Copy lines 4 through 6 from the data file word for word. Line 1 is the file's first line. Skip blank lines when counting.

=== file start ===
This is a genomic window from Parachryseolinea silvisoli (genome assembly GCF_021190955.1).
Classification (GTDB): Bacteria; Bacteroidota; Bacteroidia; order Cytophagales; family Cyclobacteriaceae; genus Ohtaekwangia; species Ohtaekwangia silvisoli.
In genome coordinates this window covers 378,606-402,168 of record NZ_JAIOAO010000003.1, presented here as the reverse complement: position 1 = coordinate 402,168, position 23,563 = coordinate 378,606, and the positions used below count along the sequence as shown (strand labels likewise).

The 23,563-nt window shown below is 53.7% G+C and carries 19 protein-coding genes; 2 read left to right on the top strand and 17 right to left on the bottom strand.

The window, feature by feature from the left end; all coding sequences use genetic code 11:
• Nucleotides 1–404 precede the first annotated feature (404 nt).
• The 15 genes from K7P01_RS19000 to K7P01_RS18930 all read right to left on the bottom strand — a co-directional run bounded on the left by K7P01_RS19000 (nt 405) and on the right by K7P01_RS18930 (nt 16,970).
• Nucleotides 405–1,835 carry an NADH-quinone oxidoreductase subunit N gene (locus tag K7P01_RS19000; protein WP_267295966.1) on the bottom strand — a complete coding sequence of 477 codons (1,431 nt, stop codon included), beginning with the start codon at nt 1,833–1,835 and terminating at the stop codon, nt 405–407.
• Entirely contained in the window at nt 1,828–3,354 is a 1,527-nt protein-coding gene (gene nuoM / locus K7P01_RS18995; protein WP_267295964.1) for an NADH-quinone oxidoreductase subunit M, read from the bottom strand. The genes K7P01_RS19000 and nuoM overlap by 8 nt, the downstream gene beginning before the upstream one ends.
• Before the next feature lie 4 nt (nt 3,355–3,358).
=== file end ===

The 23,563-nt window shown below is 53.7% G+C and carries 19 protein-coding genes; 2 read left to right on the top strand and 17 right to left on the bottom strand.

The window, feature by feature from the left end; all coding sequences use genetic code 11:
• Nucleotides 1–404 precede the first annotated feature (404 nt).